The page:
Diaspora approve push for reconciliation in Sri Lanka

reconciliation.jpg 2The message of tolerance at the heart of the Trudeau government’s international outlook is now being put to the test in one the world’s most ethnically scarred postwar countries — Sri Lanka.

The ultimate success of Canada’s re-engagement with Sri Lanka, which was formalized last month when Foreign Affairs Minister Stephane Dion visited the south Asian country, will have domestic political implications for the Liberals government in the years ahead.

That’s because Canada is home to hundreds of thousands of ethnic Tamils, the Sri Lankan minority group that fought a 26-year civil war against the mainly Sinhalese central government that ended in a final wave of bloodshed in May 2009.

In the aftermath, the previous Conservative government downgraded relations with Sri Lanka’s government as the Tamils continued to face persecution. At the same time, the Colombo government resisted international pressure for an independent investigation of war crimes committed by its military and the Tamil rebels in 2009.

The stars realigned last year with the election of a more conciliatory Sri Lankan government and the arrival of Canada’s Liberals. It raised hopes among many Canadians of Sri Lankan descent, including the large Tamil bloc mainly centered in Toronto.

Canada’s Tamils don’t mind the Liberals talking to the Sri Lankan government again, but only if it continues to push for minority rights.

“It’s a good step in the right direction. But we want more to be done,” said David Poopalapillai of the Canadian Tamil Congress.

“Having the largest Tamil diaspora in this country, Canada is in a unique position.”

Canada is seeking a seat on the UN Security Council, Poopalapillai noted, and now has the opportunity to show it can help forge a permanent peace in Sri Lanka.

“Mr. Dion can be Lester Pearson in the months and years to come,” he added, as long as he can “make sure things move quickly and move fast.”

During his visit, Dion urged the Sri Lankan government to seize the moment and push for real reconciliation, along with strengthening government institutions and the economy. He announced a five-year, $11.2-million contribution to help the Sri Lankan government deliver government services in the Sinhalese and Tamil languages.

“It is clear that delays in the implementation of these critical reforms are not in the public interest,” Dion said.

Dion also encouraged the Sri Lankans to embrace “peaceful pluralism,” reiterating the core message Prime Minister Justin Trudeau has consistently delivered to international audiences: “Canada is strong not despite but because of its diversity, which is a source of openness, acceptance, progress and prosperity. Why should it not become true for Sri Lanka?”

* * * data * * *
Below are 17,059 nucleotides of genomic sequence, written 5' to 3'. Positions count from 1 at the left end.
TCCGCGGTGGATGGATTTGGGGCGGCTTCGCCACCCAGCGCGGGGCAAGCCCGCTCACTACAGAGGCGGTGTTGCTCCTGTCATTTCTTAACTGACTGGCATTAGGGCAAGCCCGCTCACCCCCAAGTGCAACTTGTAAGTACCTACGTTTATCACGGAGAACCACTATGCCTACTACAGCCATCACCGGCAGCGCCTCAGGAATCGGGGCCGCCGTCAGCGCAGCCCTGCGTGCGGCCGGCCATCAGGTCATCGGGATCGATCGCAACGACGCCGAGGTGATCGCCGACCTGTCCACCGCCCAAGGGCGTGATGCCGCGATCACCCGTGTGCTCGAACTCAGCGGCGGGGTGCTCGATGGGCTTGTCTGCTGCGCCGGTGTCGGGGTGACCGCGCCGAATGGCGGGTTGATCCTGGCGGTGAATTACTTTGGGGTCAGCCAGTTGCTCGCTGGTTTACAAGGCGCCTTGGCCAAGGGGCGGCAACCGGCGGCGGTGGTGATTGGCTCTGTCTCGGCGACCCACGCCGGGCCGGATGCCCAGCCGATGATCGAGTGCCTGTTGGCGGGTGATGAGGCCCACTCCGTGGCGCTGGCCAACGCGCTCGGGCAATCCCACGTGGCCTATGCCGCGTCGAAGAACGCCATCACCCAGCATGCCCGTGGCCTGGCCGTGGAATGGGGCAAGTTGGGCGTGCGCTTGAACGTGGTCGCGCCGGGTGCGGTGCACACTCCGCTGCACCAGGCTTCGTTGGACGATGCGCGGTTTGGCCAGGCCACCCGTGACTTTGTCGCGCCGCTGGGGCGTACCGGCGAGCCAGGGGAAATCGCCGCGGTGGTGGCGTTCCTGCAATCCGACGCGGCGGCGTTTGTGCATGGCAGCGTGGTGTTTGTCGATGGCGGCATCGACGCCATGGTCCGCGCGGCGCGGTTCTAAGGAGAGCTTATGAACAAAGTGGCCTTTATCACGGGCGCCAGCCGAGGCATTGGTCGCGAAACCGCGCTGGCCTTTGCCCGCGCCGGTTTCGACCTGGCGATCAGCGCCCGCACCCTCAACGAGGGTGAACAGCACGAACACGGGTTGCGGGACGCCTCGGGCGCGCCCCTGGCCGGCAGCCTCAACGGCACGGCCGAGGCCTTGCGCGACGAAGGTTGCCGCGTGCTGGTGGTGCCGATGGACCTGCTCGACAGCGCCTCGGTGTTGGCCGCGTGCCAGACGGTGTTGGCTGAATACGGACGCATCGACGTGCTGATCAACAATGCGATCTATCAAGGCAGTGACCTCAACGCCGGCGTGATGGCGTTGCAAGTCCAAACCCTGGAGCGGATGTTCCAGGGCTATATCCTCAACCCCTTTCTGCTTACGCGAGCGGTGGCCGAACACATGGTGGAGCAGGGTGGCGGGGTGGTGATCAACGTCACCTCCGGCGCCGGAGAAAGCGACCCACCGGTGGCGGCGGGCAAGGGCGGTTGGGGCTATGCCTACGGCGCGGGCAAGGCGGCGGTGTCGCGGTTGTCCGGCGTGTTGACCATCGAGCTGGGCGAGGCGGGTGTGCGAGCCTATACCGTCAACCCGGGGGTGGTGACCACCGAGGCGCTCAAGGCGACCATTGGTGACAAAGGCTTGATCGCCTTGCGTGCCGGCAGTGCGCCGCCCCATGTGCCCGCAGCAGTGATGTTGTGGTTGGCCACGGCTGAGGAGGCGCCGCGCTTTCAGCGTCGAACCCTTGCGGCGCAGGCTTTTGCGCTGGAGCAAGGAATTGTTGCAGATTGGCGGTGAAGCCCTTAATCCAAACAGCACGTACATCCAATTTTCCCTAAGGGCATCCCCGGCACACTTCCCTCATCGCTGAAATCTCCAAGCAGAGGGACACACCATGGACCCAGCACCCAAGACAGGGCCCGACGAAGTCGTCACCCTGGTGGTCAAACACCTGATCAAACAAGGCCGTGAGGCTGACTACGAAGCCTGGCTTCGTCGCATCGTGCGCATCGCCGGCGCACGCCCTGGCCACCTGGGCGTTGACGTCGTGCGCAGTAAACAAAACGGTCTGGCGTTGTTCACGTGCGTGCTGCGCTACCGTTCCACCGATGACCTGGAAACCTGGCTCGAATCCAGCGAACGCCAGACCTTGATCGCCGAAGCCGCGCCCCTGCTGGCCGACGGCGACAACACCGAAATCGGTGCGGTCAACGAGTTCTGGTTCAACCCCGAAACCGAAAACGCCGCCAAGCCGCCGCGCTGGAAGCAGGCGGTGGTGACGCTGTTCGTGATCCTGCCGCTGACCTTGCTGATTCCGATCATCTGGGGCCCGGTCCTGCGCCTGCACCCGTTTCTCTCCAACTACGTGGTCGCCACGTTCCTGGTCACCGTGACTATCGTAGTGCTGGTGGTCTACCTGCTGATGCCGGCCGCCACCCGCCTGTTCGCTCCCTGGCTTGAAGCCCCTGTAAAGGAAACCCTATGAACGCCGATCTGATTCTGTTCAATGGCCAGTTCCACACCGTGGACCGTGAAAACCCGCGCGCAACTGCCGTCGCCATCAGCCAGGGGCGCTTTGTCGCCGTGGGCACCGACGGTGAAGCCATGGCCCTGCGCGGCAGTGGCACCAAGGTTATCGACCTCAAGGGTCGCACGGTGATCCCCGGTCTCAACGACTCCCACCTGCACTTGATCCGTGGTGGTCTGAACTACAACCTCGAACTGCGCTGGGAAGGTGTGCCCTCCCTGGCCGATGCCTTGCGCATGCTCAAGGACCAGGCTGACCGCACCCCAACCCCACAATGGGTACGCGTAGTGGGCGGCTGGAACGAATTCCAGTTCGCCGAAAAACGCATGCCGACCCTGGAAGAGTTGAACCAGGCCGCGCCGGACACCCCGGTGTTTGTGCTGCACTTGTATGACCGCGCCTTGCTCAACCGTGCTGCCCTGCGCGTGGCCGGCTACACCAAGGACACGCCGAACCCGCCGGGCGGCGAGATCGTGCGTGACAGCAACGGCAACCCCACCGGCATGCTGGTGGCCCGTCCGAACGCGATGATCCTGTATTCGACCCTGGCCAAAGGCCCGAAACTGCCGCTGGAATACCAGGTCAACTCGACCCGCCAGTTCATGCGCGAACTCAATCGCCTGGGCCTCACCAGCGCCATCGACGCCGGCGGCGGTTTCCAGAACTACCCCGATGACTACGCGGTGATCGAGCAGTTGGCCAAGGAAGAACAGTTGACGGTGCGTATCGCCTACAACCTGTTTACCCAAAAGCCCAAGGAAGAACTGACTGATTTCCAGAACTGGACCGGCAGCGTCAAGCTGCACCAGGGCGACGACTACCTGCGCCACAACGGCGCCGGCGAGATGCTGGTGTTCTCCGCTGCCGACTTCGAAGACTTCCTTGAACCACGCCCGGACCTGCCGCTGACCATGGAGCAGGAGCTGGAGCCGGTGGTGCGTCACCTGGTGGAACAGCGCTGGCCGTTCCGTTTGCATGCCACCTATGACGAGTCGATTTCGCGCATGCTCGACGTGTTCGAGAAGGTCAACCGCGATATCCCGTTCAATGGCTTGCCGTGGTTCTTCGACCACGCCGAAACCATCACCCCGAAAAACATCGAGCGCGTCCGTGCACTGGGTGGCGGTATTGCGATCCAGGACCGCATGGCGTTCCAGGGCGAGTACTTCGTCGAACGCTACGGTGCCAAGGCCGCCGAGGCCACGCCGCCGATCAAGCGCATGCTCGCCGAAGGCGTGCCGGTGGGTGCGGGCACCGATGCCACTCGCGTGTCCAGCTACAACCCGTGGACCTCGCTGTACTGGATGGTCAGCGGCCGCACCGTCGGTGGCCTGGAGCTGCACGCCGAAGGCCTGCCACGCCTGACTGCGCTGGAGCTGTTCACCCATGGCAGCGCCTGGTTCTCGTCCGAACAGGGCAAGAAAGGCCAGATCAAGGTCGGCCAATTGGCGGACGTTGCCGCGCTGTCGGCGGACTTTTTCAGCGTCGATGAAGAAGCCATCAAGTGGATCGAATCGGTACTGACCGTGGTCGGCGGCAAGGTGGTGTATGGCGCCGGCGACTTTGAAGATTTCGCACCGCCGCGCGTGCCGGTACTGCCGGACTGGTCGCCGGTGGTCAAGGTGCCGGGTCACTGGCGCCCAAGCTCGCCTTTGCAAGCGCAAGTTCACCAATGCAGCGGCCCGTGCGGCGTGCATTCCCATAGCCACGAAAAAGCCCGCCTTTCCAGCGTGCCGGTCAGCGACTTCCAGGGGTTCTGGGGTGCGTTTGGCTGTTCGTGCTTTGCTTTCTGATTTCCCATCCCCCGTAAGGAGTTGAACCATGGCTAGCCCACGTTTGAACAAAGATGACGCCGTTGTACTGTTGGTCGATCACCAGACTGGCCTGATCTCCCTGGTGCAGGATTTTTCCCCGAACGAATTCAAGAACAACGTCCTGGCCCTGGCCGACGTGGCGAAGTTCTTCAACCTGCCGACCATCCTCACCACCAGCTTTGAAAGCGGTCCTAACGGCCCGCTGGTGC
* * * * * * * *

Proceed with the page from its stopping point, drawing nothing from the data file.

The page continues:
Mahesh Abeyewardene, 30, a Sri Lankan-born Canadian journalist with Toronto’s monthly newspaper, the Sri Lankan Reporter, said, “There’s a lot of lessons that can be learned from Canada in Sri Lanka, in terms of bilingualism, intergovernmental affairs.”

The language funding Dion announced could have a big impact on closing a gap in government services that has left Tamils at a disadvantage, he said.

Abeyewardene called it a good sign that the new Sri Lankan government has agreed to a UN Human Rights Council resolution to investigate war crimes allegations.

“We’re seeing a lot of change but some say the change hasn’t come fast enough,” said Abeyewardene, who is Sinhalese, and whose family includes Catholics, Buddhists as well as Tamils.

“Canada’s strength here is the people. A lot of people are doing work in Sri Lanka, building houses, linguistic, cultural ties, and family ties.”

At his joint press conference with Dion, Sri Lankan Foreign Minister Mangala Samaraweera said his government wants help from Canada’s Sri Lankan community to help the reconciliation efforts.

Samaraweera said they were invited “to visit the country that they left” or were “compelled to leave, long ago.”

Canada’s re-engagement with Sri Lanka is part of a broader pattern that includes diplomatic engagement with Russia and Iran.

The Conservatives have been scathing in their criticism of the Liberals for deciding to talk to Moscow and Tehran. But not with Sri Lanka.

Deepak Obhrai is the Conservatives former parliamentary secretary on foreign affairs, and represented Canada at the Sri Lanka-hosted Commonwealth summit that Prime Minister Stephen Harper boycotted in 2013.

“(With) this new direction that the Sri Lankan government is following, it is appropriate for Canada to re-engage in Sri Lanka as we have done in the past,” Obhrai said.

“It’s very important for Sri Lanka to come to terms with the brutal war that took place and bring accountability. We are going to be putting pressure on the Sri Lankan government to do that.” (Canadian Press)

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